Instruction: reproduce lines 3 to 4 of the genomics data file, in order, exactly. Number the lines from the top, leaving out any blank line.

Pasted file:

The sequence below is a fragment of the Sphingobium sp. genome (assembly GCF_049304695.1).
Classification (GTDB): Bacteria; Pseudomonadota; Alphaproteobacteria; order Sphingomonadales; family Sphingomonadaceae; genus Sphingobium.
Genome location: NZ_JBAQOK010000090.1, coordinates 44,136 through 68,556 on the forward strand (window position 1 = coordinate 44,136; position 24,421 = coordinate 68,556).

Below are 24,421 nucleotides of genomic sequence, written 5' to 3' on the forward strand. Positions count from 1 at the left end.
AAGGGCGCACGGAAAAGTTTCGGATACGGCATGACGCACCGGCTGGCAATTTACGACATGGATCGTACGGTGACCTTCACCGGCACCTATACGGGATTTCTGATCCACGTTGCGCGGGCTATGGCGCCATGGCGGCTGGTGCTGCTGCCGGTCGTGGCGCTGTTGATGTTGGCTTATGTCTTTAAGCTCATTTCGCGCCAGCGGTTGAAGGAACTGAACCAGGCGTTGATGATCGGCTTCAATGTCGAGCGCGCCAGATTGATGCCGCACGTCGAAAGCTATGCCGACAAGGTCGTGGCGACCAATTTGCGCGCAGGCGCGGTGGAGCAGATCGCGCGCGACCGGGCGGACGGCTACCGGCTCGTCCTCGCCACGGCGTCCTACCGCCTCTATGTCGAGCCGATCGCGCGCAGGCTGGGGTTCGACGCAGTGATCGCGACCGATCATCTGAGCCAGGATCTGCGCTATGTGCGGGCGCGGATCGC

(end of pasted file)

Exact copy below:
Genome location: NZ_JBAQOK010000090.1, coordinates 44,136 through 68,556 on the forward strand (window position 1 = coordinate 44,136; position 24,421 = coordinate 68,556).

Below are 24,421 nucleotides of genomic sequence, written 5' to 3' on the forward strand. Positions count from 1 at the left end.